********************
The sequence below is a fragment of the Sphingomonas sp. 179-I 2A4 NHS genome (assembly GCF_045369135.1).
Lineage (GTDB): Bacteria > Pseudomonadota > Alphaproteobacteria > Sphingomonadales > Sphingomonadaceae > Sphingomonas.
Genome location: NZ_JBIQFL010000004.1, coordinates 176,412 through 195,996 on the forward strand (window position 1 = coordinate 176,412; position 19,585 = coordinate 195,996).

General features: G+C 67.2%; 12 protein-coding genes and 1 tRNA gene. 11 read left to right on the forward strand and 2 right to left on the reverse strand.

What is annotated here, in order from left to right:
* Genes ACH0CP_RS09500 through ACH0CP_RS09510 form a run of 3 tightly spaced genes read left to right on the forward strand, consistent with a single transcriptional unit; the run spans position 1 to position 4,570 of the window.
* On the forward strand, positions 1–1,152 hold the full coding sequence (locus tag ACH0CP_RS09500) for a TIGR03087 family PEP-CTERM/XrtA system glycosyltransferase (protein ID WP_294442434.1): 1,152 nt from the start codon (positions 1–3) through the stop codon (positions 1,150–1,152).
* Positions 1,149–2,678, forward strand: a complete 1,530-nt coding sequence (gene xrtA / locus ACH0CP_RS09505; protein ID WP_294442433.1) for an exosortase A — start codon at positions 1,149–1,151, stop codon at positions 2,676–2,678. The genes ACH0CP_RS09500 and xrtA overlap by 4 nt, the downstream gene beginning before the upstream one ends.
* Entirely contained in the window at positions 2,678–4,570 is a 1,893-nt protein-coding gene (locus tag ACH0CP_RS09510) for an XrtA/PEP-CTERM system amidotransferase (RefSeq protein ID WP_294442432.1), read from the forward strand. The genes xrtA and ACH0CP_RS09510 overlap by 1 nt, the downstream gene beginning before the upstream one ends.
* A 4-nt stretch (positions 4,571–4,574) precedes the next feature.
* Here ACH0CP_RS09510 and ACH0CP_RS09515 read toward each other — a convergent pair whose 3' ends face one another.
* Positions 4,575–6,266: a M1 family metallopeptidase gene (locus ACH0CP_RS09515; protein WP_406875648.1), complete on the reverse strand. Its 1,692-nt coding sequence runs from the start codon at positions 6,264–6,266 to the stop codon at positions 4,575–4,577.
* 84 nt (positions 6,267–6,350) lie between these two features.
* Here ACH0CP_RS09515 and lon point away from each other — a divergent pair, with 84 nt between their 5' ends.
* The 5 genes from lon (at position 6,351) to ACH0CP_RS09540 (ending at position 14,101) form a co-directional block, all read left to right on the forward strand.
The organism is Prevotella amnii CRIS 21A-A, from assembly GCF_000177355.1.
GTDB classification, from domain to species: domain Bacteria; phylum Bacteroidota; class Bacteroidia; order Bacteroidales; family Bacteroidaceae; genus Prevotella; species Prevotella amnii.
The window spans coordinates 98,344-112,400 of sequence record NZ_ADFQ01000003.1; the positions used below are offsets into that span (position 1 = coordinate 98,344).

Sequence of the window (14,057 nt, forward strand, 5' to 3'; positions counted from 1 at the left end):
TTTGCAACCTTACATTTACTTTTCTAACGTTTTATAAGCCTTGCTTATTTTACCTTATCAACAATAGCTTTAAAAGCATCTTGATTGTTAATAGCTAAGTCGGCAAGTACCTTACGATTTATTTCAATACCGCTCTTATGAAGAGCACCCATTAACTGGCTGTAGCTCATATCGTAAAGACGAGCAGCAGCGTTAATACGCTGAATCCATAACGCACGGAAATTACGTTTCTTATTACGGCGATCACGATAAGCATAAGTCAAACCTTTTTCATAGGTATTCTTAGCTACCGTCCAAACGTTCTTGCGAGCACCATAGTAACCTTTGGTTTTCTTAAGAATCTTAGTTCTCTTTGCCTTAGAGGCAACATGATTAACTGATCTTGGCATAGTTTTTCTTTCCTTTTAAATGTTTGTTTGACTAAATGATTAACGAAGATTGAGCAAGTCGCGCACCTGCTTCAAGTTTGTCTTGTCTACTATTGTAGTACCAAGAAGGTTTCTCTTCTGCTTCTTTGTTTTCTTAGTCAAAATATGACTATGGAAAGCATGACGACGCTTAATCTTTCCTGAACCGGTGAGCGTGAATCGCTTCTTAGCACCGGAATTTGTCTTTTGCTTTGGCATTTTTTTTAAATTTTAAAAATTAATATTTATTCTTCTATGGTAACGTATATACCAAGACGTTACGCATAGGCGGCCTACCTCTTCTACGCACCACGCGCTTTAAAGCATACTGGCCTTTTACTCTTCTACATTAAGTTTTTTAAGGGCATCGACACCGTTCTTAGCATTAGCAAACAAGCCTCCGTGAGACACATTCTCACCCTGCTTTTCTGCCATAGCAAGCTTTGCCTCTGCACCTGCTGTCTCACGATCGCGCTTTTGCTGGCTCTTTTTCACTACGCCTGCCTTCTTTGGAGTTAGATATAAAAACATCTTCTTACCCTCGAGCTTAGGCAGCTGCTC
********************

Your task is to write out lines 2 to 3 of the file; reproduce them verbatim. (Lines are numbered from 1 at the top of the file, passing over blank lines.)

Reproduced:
Lineage (GTDB): Bacteria > Pseudomonadota > Alphaproteobacteria > Sphingomonadales > Sphingomonadaceae > Sphingomonas.
Genome location: NZ_JBIQFL010000004.1, coordinates 176,412 through 195,996 on the forward strand (window position 1 = coordinate 176,412; position 19,585 = coordinate 195,996).